Here's how it works: I walk the greenmarket, or the butcher shop, (or the walk-in). I see an ingredient, usually a protein, since proteins tend to form the foundation of a dish that beckons. The first question I ask myself is -- how to cook it? This is not a decision made in a vacuum or in service of a predetermined presentation. In most cases, the ingredient itself will offer suggestions: Thick, aged sirloin asks to be roasted so it can develop deep flavors and a nicely seared, caramelized edge. Pork shoulder, a tougher and more stubbornly populist cut, needs a long, soulful braise to tease out its rich, melting flavors and succulent texture. A delicate, flaky snapper calls for gentle cooking -- think of a quick braise in wine or a light touch on the grill.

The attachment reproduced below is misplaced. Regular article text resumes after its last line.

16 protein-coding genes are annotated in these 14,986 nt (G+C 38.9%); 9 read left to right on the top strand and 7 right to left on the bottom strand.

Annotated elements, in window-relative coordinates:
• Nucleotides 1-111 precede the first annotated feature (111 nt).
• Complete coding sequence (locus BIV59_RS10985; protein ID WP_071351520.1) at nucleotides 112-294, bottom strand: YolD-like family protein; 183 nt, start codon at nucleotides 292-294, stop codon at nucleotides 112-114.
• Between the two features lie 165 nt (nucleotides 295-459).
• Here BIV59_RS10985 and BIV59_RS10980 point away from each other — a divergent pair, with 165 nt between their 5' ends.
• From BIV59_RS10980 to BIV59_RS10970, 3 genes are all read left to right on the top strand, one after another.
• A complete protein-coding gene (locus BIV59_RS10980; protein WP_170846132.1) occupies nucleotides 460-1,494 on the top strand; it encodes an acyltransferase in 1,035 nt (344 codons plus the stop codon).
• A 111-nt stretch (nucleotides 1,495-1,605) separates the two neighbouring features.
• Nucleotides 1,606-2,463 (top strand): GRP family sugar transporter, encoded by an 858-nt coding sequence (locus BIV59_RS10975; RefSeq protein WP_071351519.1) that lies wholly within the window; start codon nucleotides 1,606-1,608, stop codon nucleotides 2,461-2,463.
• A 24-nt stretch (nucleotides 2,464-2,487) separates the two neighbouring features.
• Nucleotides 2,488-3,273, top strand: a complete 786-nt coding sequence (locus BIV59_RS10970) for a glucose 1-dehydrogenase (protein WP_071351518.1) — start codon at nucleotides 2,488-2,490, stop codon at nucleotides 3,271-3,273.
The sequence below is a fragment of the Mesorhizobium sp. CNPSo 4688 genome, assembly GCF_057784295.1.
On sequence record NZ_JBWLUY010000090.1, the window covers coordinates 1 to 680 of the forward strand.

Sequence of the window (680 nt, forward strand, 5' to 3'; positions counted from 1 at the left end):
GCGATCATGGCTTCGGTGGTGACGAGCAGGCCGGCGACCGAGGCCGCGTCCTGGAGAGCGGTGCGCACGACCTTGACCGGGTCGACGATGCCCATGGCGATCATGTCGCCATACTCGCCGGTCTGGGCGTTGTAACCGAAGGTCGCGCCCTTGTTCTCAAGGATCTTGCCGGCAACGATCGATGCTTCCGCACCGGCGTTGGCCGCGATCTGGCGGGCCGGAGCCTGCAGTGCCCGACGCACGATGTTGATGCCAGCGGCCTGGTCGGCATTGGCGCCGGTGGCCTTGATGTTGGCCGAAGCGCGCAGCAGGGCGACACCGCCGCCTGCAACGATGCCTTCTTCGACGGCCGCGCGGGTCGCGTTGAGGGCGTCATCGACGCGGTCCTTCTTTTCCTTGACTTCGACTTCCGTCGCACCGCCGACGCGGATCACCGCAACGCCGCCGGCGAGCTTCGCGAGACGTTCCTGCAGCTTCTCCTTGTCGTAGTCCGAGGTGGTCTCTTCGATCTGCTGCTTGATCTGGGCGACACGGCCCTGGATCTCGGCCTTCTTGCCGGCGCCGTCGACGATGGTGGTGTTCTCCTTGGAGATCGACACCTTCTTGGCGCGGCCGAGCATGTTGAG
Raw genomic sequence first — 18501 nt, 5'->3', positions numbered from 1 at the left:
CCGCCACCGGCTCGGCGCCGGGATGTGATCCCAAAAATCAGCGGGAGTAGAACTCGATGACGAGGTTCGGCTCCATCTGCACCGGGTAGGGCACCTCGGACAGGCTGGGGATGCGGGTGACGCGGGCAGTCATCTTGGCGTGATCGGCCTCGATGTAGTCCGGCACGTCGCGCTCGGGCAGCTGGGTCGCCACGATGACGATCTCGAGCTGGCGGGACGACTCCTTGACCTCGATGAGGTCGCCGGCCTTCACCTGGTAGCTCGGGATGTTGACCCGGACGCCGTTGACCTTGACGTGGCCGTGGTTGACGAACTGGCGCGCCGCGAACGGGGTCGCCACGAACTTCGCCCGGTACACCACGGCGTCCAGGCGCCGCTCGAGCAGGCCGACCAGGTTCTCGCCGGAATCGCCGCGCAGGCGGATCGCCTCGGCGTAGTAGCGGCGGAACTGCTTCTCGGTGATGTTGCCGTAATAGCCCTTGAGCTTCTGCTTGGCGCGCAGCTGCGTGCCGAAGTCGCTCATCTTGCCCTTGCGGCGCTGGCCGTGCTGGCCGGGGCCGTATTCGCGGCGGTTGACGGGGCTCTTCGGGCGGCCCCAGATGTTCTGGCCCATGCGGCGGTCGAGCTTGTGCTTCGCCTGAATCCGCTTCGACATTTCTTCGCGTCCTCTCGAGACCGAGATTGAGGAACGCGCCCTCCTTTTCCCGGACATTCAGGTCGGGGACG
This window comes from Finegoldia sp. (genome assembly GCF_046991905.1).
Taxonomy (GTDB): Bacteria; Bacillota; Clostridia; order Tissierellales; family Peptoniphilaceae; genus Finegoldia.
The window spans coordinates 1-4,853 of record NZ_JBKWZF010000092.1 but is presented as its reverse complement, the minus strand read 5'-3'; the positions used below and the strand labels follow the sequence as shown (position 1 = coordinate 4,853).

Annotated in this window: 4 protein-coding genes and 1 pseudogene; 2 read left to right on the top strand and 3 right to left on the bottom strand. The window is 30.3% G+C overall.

The next question I ask is: How do I want the dish to taste? The seasons are the best guides here, and it's hard to go wrong if you let seasonal and regional items play off each other. (I follow the maxim: "If it grows together, it goes together.") Think of autumn flavors together, like roasted root vegetables, apple cider, caramelized onions and endive. Or the bright flavors of summer -- tomatoes, basil, young garlic, sweet corn. With the seasons as my guide, I make flavor choices that take into account the protein I've chosen -- if I'm cooking something fatty for example; it's a good idea to introduce some acid into the dish. A subtle fish calls for subtle accompanying flavors, etc. It's not rocket science. Ingredients that are available year-round can also accommodate these seasonal choices. Take fennel, for example, a sturdy bulb available throughout the year. In spring I may slice it paper thin, dress it simply with some high quality olive oil and citrus, and toss it with wild asparagus and peas, letting the fennel's delicate licorice flavor play with the newness of the spring vegetables. Roasting wedges of fennel in the fall will coax out its sweetness and anise flavors, both of which will stand up nicely to roasted meats. In summer I could cook slices of fennel alÃƒÂ grecque, (in a mixture of olive oil, white wine, lemon juice and herbs). This would layer nicely over freshly caught fish that's been gently braised in the same.